Discuss the three options for responding to erosion threats listed in the last question on the worksheet. Students should realize that while leaving may be the least expensive option, this is often impractical where development has already taken place. Renourishment, however, is seldom a permanent solution. (See Assessing the Environmental Impacts of Beach Nourishment by University of North Carolina, Chapel Hill, researchers, or NOAA’s 2000 report on state beach nourishment programs.) Similarly, various construction options can make property more resistant to erosion, but structures such as sea walls, jetties, and bulkheads often increase erosion. (See armoring example at Wells Beach, Maine.)

Closeup of concrete tetrapod to prevent coastal erosion and provide barrier protection against strong waves

Reports and articles needed to complete worksheet:

Evaluation of Erosion Hazards,” (Summary) April 2000 report prepared for the Federal Emergency Management Agency by the H. John Heinz III Center for Science, Economics, and the Environment. Read full report.

NOAA’s Coastal Hazards Assessment.

National Assessment of Storm-induced Coastal Change Hazards.

Beaches on the Brink. 2000 CNN report.

Activity Extensions

Build and use a stream table to simulate erosion and other processes involving sediment transport by water. (Source: Missouri Stream Team Information)


Research Reports 

Protecting the Health and Well-being of Communities in a Changing Climate Proceedings of a 2017 National Science Foundation workshop (brief report).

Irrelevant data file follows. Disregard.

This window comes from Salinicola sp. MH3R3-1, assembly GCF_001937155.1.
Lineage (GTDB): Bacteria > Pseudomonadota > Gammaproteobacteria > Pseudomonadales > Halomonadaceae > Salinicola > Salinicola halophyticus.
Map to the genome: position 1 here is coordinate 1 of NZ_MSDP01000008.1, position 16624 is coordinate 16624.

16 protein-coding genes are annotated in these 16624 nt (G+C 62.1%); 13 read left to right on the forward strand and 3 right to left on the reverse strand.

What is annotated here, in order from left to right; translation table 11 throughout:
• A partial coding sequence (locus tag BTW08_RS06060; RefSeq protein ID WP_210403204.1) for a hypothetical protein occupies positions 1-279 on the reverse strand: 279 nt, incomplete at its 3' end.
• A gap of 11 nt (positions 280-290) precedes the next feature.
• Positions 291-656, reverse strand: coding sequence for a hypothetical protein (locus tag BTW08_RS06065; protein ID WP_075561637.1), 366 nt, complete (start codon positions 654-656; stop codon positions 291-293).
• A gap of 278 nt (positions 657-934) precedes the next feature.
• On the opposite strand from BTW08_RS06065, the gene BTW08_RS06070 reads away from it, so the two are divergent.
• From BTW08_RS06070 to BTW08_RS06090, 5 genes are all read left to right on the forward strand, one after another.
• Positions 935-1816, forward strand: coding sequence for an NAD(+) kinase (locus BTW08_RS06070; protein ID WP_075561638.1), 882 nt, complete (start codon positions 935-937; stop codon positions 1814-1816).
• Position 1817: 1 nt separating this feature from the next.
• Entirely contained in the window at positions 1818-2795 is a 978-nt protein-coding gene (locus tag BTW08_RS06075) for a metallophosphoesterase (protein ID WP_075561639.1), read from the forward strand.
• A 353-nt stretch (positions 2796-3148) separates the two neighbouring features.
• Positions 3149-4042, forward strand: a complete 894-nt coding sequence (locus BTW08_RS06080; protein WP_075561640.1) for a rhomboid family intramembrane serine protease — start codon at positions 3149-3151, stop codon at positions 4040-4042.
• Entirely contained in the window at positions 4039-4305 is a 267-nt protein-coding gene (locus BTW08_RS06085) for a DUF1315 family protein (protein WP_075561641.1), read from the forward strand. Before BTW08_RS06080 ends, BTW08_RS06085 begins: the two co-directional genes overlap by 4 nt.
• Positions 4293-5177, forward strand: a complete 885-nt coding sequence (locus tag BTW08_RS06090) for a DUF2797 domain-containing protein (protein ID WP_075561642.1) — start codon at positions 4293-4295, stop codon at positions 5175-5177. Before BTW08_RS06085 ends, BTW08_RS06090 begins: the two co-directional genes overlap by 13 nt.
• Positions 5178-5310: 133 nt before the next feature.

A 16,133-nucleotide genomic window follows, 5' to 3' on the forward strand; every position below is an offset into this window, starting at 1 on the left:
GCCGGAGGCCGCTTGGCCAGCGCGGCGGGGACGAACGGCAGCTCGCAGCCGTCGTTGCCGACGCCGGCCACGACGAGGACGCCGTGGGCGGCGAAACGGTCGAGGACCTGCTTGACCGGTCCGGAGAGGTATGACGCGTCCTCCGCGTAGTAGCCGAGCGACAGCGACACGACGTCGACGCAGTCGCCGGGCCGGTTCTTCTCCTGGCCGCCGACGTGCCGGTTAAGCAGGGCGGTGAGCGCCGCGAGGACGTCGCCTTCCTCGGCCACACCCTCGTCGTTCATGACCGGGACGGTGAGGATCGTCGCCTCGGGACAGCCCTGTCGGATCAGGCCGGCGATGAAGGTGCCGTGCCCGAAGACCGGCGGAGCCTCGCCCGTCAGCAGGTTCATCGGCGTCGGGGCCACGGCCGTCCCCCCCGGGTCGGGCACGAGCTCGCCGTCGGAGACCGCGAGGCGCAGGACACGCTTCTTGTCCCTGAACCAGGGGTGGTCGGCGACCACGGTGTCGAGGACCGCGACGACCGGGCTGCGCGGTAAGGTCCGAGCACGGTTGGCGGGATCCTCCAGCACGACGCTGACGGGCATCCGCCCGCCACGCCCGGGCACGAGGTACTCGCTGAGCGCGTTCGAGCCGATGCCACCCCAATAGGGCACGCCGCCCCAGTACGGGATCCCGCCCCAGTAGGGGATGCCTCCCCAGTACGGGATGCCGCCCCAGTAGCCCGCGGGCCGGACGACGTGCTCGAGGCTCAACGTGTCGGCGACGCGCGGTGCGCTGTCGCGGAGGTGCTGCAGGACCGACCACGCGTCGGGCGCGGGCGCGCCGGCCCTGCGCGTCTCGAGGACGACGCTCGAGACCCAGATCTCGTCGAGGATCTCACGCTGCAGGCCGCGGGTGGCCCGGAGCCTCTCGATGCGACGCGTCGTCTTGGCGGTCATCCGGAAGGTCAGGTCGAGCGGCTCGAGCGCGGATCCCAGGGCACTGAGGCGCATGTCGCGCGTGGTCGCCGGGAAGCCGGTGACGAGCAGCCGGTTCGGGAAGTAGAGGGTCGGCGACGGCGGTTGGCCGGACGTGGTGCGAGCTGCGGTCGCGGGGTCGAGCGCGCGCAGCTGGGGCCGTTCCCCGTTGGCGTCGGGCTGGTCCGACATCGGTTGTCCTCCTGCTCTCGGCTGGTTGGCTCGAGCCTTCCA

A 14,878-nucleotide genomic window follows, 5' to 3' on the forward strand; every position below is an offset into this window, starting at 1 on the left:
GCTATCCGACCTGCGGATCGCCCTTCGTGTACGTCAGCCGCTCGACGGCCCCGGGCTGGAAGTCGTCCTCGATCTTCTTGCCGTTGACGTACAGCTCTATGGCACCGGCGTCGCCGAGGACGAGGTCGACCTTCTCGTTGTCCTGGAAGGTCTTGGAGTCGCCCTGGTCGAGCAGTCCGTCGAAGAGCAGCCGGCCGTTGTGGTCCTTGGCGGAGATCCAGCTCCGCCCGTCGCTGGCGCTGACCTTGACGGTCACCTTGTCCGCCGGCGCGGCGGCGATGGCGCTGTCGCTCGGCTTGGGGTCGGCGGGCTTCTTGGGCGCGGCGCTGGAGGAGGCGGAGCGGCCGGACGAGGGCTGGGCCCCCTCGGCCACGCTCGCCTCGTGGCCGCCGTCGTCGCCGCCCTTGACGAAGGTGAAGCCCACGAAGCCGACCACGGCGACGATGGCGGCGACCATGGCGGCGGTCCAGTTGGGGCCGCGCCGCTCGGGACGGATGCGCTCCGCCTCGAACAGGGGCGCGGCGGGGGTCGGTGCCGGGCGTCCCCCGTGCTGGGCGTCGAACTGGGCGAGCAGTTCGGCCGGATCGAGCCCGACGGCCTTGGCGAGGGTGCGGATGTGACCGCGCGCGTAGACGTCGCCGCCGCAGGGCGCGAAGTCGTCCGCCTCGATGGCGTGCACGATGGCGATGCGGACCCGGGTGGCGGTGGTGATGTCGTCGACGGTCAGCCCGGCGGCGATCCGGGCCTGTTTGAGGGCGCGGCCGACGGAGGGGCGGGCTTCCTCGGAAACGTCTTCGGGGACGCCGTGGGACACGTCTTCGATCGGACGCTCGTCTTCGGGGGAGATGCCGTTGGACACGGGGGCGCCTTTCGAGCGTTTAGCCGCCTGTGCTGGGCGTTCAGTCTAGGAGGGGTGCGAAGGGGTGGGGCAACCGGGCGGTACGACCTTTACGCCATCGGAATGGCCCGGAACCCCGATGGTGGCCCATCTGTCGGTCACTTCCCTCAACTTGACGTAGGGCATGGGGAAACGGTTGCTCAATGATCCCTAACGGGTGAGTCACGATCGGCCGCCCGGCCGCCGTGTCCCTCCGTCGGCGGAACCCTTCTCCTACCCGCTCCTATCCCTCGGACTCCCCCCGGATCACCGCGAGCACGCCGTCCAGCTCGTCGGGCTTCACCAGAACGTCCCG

For Educators: Labs, Lessons & Other Hands-on Coastal Geography and Environmental Engineering Science sites

The BRIDGE,” an ocean of free, teacher approved marine science education resources” from the College of William and Mary’s Virginia Institute of Marine Science, includes a “immerging properties” seal level investigation using data, “where’s the beach” Data activity that uses data to analyze erosion and a coastal geology lab from Oregon State University.

Live near a beach? Take your own beach profile measurements. (See the University of Maine’s helpful how-to guide for volunteer beach monitors.) Or use the University of Hawaii’s sea-level data to compare how beaches are shifting in different U.S. coastal regions.

Graphing the Beach Profile. How-to guide from the education program of the New Jersey Sea Grant Consortium includes how to count bird and human tracks.


Coastal Erosion. National Oceanographic and Atmospheric Administration’s “climate resilience toolkit” includes effective strategies for dealing with coastal erosion and case studies.

Coastal Erosion Control Design. NewYork State’s Department of Environmental Conservation site.

Coastal Hazards.  NOAA’s website include podcasts, interactive sea-rise viewer, facts about coastal vulnerabilities, and infographic about coastal resilience.